After the success of the James Bond novels, many authors launched their own series of espionage/adventure books with Bond-ish continuing macho stud agents; after the success of the James Bond films, all sorts of producers bought movie rights to these franchises and tried to launch series starring the likes of Donald Hamilton’s Matt Helm or John Gardner’s Boysie Oakes (The Liquidator). Even the venerable Bulldog Drummond was called out of retirement in the mid-60s and Bonded up for a pair of British/international larks. James Mayo’s Charles Hood featured in a run of thick-ear paperbacks, and here gets a one-time-only shot as a bigscreen hero in a cheapish, but decently-mounted and well-cast British picture rather stolidly directed by Hollywood veteran David Miller (Billy the Kid), who had a slight career renaissance in the 1960s, delivering his lifetime best work (Lonely Are the Brave), but, like Vince Edwards’ wooden Hood, comes across here as an incurable square paralysed with middle-aged anxiety by mod surroundings.
The plot is standard stuff about Hammerhead (Peter Vaughan), a megalomaniac criminal millionaire (and collector of pornography) who is plainly a low-rent Bond villain (he has a yacht but no lair, and the merest snatch of a theme song) with a scheme to substitute a lookalike for a diplomat (Michael Bates, in two roles) long enough to get a copy of some mcguffin papers. Edwards might be a plank, but almost everyone else in the cast is great value: at the beginning, Hood has to meet a contact at a Chelsea ‘happening’ where goateed pop artist Vendriani (Douglas Wilmer) sloshes ketchup on a girl and puts her into a giant burger bun (among other sillinesses, most involving near nudity) before the humourless police raid the place and start a riot (I suppose we’re supposed to think of Andy Warhol, but it’s more like a sequel to the Dennis Price scenes in The Rebel). Sue Trenton (Judy Geeson, having more fun than in any other film she made), a wild arty hippie chick in a minimal outfit, latches on to Hood and he gallantly helps her evade the police – whereupon she keeps popping up on his mission, which involves an extended trip to Portugal, and the star’s stony expression almost cracks into irritation as this ditz keeps reappearing to compromise and annoy him.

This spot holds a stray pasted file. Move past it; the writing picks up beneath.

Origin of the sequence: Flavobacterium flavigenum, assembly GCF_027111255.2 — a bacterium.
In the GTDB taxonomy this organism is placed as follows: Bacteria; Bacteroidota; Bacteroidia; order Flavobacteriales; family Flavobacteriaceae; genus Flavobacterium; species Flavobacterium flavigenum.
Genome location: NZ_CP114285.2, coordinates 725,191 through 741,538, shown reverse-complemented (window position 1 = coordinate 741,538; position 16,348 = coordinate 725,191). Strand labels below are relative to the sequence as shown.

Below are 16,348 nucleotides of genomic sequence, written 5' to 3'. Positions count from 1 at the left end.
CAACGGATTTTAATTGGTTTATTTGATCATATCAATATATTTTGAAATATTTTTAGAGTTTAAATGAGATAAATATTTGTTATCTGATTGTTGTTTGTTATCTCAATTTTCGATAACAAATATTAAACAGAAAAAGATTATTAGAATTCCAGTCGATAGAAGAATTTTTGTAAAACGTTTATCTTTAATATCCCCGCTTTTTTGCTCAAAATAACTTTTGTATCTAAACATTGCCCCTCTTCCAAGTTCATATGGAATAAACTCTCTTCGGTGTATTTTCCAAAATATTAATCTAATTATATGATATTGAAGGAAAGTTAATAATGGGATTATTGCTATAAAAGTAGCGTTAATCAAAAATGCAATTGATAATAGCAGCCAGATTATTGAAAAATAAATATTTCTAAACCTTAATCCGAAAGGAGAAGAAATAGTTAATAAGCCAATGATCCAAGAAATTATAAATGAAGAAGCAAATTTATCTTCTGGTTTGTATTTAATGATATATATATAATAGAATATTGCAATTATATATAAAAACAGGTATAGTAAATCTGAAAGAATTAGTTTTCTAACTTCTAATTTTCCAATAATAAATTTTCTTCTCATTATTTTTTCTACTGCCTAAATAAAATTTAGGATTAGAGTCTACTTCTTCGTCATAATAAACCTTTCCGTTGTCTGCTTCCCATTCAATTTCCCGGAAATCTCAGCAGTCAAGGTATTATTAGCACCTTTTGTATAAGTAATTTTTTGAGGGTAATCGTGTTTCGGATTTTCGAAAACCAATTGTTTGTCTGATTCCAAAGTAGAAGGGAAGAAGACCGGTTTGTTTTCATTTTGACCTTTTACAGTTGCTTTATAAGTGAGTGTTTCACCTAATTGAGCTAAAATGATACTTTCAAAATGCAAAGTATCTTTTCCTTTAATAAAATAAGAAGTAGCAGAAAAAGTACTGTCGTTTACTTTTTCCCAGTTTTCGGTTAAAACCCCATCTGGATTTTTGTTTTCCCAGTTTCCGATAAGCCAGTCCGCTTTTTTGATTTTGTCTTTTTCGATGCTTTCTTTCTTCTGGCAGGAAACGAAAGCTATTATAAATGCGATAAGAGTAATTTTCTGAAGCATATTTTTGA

Vaughan is a good villain, at once cultured and crass, and Beverly Adams (Lovey Kravezit in the Dean Martin Matt Helm films) makes something of the traditionally disposable role of Ivory, villain’s two-timing girlfriend – in the Bond films, this character is usually fed to piranha, but Ivory gets her own back by firing a speargun through the helicopter-borne sedan chair which is Hammerhead’s favourite escape method. Also on board: Patrick Cargill and William Mervyn as Hood’s bowler-hatted contacts, Dave Prowse as Hammerhead’s hulking bodyguard (the Oddjob role), Diana Dors running an arty strip-club in Lisbon (with Hammer Films starlets Maggie Wright, Veronica Carlson and Penny Brahms among her acts), Jack Woolgar as a snivelling ex-jockey/informer/comedy-pathos sidekick who gets killed to give the hero a personal motive for doing his duty and getting that bastard Hammerhead, Kenneth Cope as a running joke motorcyclist in a stuck-on Portuguese moustache, Kathleen Byron wasted as the diplomat’s wife, Tracy Reed (Dr Strangelove’s Miss Foreign Affairs), Patrick Holt, Joseph Furst and Windsor Davies. It takes a while to get to the Hitchcockian caper sequence in which the diplomat is replaced by the double during a concert, which constitutes the meat of the story and a decent suspense beat – though, oddly, supporting player Bates becomes by default the star of the movie for a long stretch during which the villain is behind the scenes and the hero is busy elsewhere taking a while to figure out what’s being done.
Charles Vine was first in the 1965 License to Kill (a title you’d think would have excited a lawsuit from Saltzman and Broccoli, even if the official Bonds didn’t get round to making Licensed to Kill for decades), aka even more blatantly The Second Best Secret Agent in the Whole Wide World (the film is full of gag references to Vine’s status as Number Two to You Know Who). The sequels were Where the Bullets Fly, which I’ve seen, and the obscure OK Yektushenko (aka Somebody’s Stolen Our Russian Spy), which I haven’t. Lindsay Shonteff, creator of Vine, remade the first film in 1979 as Licensed to Love and Kill (aka The Man From SEX) with Gareth Hunt as Charles Bind. Also on the contrived association was superspy James Word (as in ‘his word is his …’) from the theoretically wonderful but in actual fact agonising sf sex comic strip spy spoof Zeta One.
I was unemployed from 1980 to 1983, and more or less watched every film that played on TV at any hour of the day — that’s when I saw a ton of obscure, not very good stuff (like The Last of the Secret Agents) that doesn’t seem to be around any more.
Considering what I now do for a living, it turns out that taking notes on all those 1970s TV movies wasn’t entirely a waste of time.
Not forgetting Nicky Henson’s pitifully low-budget 1977 Bind movie Number One of the Secret Service, in which, if memory serves, he wielded a brace of Dirty Harry magnums and could shoot his opponent’s bullet out of mid-air – a feat unmatched by any Spaghetti Western hero I can think of, even Sartana. Then again, I saw it with a couple of mates in a provincial fleapit in a double bill with… The Sicilian Cross, I think, back in the days of local curry house ads and little boxes of chocolate raisins, and it could well be that my recollections are somewhat embroidered after all this time.